>To fin along a path less trodden is part of the attraction, but there are many other reasons divers explore caves. With no sunlight to sustain bacteria and no water movement to hold silt in suspension, visibility can reach astonishing distances — up to 200 feet in some caves. In an enormous chamber, divers may be able to see another tiny pair of divers and their lights all the way over on the other side, the water so clear it is literally invisible — like floating in space.
>Some caves actually look like the surface of the moon, with pale white limestone carved into strange, unearthly shapes. In other caves the water moves along rapidly, and divers swim against the flow going into the cave and, if the passages are large enough, fly along with the flow heading out. Dives like these are truly remarkable experiences. On the other side of the coin, sometimes the water flows inward from the entrance, and divers need to be extra cautious to turn around with enough remaining gas to swim against the flow and still make it out with gas in reserve for safety.
>To the trained eye, caves offer as much variety as exists between different shipwrecks or different reefs. Some caves have white walls, some dark walls that eat your torchlight, and some have stripes from alternating seasons that either send dark water into the cave or clean water to flush it out. Because they are most commonly made of limestone, many caves have beautiful fossils embedded in the walls.
>Strange animals live in caves. Having adapted to the cave environment over eons, they may lack pigmentation and appear pale white; many are blind with extra-long feelers to detect food in the complete dark.
>In the same way ocean divers often develop a store of knowledge over time, so too do cave divers, and conversations leading up to and following dives are as animated as those on any dive boat. In short, cave diving offers an opportunity to visit unique environments with adventure aplenty and as part of a dive group that shares a passion.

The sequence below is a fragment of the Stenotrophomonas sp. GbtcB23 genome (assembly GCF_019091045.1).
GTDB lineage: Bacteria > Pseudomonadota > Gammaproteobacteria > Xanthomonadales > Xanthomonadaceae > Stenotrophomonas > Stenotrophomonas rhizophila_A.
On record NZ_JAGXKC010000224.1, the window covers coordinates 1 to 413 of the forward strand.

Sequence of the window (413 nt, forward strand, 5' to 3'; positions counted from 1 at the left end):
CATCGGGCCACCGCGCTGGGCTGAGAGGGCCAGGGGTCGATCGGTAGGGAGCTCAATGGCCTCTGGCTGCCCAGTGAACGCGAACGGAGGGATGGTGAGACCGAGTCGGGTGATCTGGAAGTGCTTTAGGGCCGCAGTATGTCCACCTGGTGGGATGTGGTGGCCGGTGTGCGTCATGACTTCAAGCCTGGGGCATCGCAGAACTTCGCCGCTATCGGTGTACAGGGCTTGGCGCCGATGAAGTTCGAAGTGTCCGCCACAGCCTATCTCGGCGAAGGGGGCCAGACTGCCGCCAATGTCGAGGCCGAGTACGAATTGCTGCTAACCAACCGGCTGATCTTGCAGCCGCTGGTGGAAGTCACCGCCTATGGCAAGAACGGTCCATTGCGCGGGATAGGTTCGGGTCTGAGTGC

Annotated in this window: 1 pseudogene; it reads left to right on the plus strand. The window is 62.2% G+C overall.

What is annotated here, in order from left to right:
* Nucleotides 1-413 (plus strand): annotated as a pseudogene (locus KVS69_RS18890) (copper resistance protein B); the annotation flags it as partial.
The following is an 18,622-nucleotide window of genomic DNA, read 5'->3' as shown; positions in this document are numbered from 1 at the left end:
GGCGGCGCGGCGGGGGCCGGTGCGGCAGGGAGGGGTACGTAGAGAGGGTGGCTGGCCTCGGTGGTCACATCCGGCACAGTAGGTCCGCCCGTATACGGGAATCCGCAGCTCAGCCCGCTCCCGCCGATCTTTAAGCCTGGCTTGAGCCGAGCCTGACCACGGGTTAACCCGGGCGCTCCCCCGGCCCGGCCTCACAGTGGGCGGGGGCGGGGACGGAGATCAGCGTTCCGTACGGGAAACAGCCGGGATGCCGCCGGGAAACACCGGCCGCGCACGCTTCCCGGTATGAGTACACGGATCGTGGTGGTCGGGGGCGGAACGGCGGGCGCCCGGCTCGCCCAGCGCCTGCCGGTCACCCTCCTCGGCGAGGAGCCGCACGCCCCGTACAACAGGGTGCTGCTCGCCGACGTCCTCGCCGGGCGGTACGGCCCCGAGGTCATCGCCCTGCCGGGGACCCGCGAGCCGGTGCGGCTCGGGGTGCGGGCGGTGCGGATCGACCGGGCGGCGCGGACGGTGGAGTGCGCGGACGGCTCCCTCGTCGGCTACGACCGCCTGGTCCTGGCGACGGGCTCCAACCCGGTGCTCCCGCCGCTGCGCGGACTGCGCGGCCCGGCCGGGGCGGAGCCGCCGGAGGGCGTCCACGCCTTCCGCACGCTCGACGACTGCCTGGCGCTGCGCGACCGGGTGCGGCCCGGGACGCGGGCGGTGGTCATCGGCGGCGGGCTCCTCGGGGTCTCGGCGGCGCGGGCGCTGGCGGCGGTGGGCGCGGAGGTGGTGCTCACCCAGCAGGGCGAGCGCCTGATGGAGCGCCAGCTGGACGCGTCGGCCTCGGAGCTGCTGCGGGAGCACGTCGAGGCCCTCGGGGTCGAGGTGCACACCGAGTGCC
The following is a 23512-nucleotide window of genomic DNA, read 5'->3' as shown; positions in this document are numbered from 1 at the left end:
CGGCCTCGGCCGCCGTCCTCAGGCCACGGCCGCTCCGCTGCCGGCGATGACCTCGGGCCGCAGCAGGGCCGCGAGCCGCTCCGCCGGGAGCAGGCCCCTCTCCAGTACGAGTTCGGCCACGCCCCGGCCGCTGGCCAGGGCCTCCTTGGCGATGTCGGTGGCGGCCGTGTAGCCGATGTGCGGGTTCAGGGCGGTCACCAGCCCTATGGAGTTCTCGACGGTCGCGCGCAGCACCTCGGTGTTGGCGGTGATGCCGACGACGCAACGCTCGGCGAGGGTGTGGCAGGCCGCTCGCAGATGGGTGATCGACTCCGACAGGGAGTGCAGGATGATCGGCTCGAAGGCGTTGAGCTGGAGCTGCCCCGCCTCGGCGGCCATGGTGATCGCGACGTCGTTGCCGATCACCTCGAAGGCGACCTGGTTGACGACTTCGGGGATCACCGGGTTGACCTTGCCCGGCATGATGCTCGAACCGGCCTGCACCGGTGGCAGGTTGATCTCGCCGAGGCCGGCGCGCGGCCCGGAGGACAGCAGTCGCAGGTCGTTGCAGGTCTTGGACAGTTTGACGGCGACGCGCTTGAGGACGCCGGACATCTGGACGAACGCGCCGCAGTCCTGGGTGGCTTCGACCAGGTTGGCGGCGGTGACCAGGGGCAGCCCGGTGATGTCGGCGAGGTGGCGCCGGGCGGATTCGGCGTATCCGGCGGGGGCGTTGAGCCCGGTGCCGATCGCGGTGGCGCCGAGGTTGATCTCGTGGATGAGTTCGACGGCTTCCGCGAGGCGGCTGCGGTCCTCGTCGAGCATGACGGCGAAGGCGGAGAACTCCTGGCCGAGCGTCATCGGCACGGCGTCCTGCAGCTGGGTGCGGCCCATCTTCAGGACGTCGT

>After the cavern diver course, we usually go dive caverns as much as we can until we start shining our torches around the bend and thinking, "I wonder what's down that passage." The next level of training is usually an intermediate phase in which divers start diving with more than one cylinder and practice running line. Several types of reels are available today, and divers should learn to use the ones they will be using after the course. Some caves have a "gold line" from the entrance through the main passage; some require the lead diver to lay line beginning some distance beyond the entrance to prevent curious novices from following the gold line into the cave. This training level usually comes with some restrictions so we don't go too fast too soon: "no leaving the main line to explore side passages" or a gas restriction such as "no diving beyond a third of a pair of doubles," for example. Different training agencies have different restrictions, but they are all intended to encourage new cave divers to gain experience before moving even farther into the earth.
>After making a number of cave dives, which seem incredibly adventurous, you'll be ready for a course to become a "full-cave diver." This level of training includes learning to dive complex caves, running short lines (called "jumps") and using line markers such as arrows and "cookies" to record information such as who is still in the cave and which is the shortest way out. Each level of diving increases the amount of potential anxiety divers may experience, so they should gradually add to their experience before progressing. There are a few other pathways to cave diver (in the U.K., for example, divers serve an apprenticeship), but the principles listed here hold firm regardless of the agency by which a diver is trained.
>With that training comes the expectation of suitable gear, and such gear usually costs a bit more than the equipment used for ocean diving. Many of us have been diving for years before we get into the darker side of diving, as cave diving is affectionately known. Considering the experience, the cost of the gear and the expense of the additional training, today's cave diver may be a few years more seasoned and a bit more cautious. In general, we also have high-quality, well-maintained gear and, above all, advanced training.
>One of the added benefits of getting trained as a cave diver is that the skills developed along the way carry over into the rest of our diving. Many of us change the way we fin even when diving reefs so we don't throw pressure waves down onto the wildlife. We feel more comfortable carrying an extra cylinder and regulator when making deeper dives, and our gas consumption tends to drop as we improve our trim and buoyancy control. This means we use less gas on average, so our dives become less physiologically demanding.
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>© Alert Diver — Summer 2012